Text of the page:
Front Page Titles (by Subject) CHAPTER IV.: OUR PRESENT POSITION. - The Principles of Psychology
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CHAPTER IV.: OUR PRESENT POSITION. - Herbert Spencer, The Principles of Psychology 
The Principles of Psychology (London: Longman, Brown, Green and Longmans, 1855).
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OUR PRESENT POSITION.
§ 15. Before proceeding it will be desirable to consider the position in which the foregoing General Analysis leaves us.
It was shown at the outset that a datum was needed on which psychological science might rest: it was pointed out that this datum, underlying as it was required to do all our beliefs, must consist in some criterion of a true belief: and this criterion was found to be the invariable existence of the belief, as proved by the inconceivableness of its negation. The conclusion thus reached, however, being entirely abstract, and Psychology requiring for its basis not simply a canon of true belief, but some substantive things believed; we saw it requisite to ascertain which of our cognitions had the highest possible validity. These we found to be the cognitions of an external world; of the primary properties of things; of personal existence: in short, those which make up the Realistic creed—cognitions that far exceed in trustworthiness all those on which antagonistic arguments are based; and immeasurably exceed in trustworthiness the results of those arguments. These primary cognitions, then, we may consider as good against all criticism. True though it is that the datum from which we start is an assumption, a postulate—true though it may be that its absolute validity must ever remain beyond proof; yet, as this is the necessary character of a datum—as in any case that which serves to prove all other things must itself remain unproved—and as no intellectual procedure, not even scepticism itself, is possible on any other condition; we are left utterly without power to stir this fundamental basis. As was lately shown, to question this primordial cognition on which every other cognition mediately or immediately stands, is tantamount to a negation of all knowledge whatever; and even this negation destroys itself at the very moment of its utterance.
The fact, however, now most requiring to be noticed—a fact which, though implied in the last sentence, demands specific statement—is, that this canon of belief, together with the primary intuitions which have its direct warrant, form the foundation not simply of Psychology, but of Science in general—not simply of subjective knowledge, but of knowledge considered as objective. Regarded under its most comprehensive aspect, the science of mind is the counterpart of all other sciences, which are but registered results of mental action: and whether, confining ourselves to the external world, we treat of the truths to be recognized in it; or whether, confining ourselves to the internal world, we treat of the intellectual acts by which such truths are recognized; we are equally compelled to take for our data, the Universal Postulate and its corollaries. As already shown, the axioms of Mathematics and Logic, in common with the infinitude of conclusions built upon them, have no other warrant: and there is no other warrant for either the intuitions of self-conciousness or those logical processes by which Psychology is to be evolved from these intuitions. Here is the common root to the science of mind and the science of nature—the point from which they diverge.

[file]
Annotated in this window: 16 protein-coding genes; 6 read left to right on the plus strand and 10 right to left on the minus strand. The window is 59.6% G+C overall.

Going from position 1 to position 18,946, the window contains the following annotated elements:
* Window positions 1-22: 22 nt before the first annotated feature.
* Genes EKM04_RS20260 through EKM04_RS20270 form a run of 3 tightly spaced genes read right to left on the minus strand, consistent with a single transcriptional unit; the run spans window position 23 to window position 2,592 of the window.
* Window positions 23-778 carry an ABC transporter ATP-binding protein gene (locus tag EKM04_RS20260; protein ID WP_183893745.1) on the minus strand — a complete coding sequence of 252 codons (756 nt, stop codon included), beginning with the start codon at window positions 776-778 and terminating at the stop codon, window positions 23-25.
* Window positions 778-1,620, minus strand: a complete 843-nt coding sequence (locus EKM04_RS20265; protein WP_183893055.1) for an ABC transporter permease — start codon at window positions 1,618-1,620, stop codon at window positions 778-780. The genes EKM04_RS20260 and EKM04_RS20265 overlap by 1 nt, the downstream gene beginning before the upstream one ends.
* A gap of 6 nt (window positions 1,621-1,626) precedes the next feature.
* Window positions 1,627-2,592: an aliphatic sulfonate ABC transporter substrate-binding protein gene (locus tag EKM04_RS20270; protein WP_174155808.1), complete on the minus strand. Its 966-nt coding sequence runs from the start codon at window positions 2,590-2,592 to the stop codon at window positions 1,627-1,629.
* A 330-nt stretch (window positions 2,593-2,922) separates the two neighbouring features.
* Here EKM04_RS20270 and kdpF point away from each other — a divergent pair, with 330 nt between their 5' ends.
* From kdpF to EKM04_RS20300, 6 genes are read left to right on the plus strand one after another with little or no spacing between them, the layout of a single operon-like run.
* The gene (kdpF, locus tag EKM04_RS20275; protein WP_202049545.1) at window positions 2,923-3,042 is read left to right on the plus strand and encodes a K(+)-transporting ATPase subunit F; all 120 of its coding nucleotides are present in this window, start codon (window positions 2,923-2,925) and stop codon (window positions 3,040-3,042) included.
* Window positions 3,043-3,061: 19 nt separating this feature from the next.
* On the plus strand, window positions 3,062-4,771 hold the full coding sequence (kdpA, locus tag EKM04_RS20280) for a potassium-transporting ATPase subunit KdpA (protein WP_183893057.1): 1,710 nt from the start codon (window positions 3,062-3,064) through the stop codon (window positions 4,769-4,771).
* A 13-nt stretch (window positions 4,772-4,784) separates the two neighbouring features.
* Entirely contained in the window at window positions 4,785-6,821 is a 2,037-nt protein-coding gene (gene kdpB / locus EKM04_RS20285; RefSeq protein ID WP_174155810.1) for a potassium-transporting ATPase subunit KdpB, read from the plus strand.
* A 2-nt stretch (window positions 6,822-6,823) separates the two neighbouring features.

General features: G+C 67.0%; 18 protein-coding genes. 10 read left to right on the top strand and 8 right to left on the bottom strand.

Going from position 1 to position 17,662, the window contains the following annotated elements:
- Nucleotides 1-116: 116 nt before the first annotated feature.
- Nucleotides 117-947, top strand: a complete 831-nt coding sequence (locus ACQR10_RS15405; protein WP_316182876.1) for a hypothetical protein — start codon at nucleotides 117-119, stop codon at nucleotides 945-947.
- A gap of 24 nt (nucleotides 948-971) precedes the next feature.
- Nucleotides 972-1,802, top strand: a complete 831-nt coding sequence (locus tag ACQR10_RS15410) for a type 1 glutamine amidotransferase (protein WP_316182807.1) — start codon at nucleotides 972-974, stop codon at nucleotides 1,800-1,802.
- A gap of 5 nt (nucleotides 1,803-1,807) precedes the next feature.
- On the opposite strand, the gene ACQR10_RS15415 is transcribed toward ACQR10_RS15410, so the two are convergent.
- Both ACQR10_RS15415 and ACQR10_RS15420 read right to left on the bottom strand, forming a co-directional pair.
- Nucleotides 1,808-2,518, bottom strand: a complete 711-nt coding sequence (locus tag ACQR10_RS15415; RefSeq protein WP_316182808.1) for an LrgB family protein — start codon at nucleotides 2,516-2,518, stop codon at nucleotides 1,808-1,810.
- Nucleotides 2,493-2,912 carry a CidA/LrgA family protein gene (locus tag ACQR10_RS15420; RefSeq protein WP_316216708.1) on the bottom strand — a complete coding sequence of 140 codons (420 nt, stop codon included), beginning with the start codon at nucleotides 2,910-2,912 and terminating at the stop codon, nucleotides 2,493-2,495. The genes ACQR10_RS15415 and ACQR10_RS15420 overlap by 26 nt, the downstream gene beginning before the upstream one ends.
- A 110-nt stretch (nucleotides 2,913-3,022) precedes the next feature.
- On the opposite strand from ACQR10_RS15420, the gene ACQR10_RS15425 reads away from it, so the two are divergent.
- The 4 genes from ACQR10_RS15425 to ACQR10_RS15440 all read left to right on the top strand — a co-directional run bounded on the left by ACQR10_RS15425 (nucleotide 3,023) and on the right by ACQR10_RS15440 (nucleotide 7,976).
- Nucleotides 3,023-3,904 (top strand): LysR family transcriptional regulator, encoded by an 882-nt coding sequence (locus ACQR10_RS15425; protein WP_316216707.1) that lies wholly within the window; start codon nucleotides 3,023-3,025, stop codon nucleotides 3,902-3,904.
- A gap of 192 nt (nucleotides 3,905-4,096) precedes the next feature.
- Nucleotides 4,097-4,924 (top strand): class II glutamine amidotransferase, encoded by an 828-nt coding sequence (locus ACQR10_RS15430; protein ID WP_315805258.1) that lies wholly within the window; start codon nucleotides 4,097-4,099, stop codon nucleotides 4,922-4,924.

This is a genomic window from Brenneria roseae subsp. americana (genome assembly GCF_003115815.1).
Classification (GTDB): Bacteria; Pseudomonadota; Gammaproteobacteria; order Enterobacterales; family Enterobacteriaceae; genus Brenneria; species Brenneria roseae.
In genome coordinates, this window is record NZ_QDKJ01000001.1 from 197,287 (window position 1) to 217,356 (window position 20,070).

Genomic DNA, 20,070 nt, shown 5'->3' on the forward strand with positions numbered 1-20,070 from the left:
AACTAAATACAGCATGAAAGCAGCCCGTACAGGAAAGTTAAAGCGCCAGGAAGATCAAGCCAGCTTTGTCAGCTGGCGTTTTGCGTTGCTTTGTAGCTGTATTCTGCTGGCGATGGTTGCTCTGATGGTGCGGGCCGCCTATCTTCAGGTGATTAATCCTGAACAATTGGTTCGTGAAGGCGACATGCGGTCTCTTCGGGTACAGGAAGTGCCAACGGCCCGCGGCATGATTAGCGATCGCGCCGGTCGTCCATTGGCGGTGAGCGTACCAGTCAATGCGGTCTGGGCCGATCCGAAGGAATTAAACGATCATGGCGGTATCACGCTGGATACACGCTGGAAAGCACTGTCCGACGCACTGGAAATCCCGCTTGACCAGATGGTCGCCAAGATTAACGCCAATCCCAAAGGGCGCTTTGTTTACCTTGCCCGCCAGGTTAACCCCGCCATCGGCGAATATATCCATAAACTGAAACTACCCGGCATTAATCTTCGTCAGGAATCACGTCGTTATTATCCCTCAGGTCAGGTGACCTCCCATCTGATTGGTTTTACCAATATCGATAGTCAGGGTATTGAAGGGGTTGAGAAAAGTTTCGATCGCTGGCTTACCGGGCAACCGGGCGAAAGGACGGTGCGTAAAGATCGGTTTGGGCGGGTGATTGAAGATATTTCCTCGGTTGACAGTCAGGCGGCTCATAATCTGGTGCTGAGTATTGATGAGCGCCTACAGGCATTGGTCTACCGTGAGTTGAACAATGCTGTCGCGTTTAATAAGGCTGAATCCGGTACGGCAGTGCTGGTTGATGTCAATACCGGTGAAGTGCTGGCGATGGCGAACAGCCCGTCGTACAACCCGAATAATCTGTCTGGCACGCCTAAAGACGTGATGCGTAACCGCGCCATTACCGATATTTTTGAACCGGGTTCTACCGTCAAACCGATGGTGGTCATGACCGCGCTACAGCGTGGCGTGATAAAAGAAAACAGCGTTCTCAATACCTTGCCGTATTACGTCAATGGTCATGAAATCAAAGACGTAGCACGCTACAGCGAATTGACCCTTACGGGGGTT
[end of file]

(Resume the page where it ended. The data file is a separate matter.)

Whence it would seem to follow that the foregoing General Analysis forms a requisite preliminary, not only to any system of subjective knowledge, but to any system of objective knowledge; and in strictness this is true. If a warrant be asked for the assertion that if equals be taken from equals the remainders are equal, Mathematics has none to give. And as, for this and the various other ground truths with which the positive sciences set out, there does exist a warrant—an authority common to them all—it may be contended that this common authority should be assigned at the outset. Still, however, as this authority can be found only by a subjective inquiry, objective science cannot give it; but must wait until it is supplied by Psychology. As, under a last analysis, what we here distinguish as objective and subjective truths must both be classed as in reality subjective; it is clear that their common root must be subjective. Hence in any general scheme of human knowledge, the inquiry concerning ultimate data may properly form, as it here does, the first division of Psychology.
It needs only to be further remarked that the conclusions arrived at in the preceding pages, must not be expected to make any conspicuous appearance in the investigations now to be entered upon. Resulting, as this General Analysis does, in a verification of our primitive cognitions, it simply furnishes us with a valid warrant for those cognitions as hereafter employed. Usually such cognitions, whether of concrete fact or of logical necessity, are assumed as true without any warrant being assigned. Here, however, the assignment of a warrant for them falls within our special subject. But the warrant once having been assigned, these cognitions will be dealt with as usual. Implicitly the Universal Postulate and its corollaries will be appealed to in every step of the following reasonings, as of all reasonings; but explicitly the reference to them will be but occasional.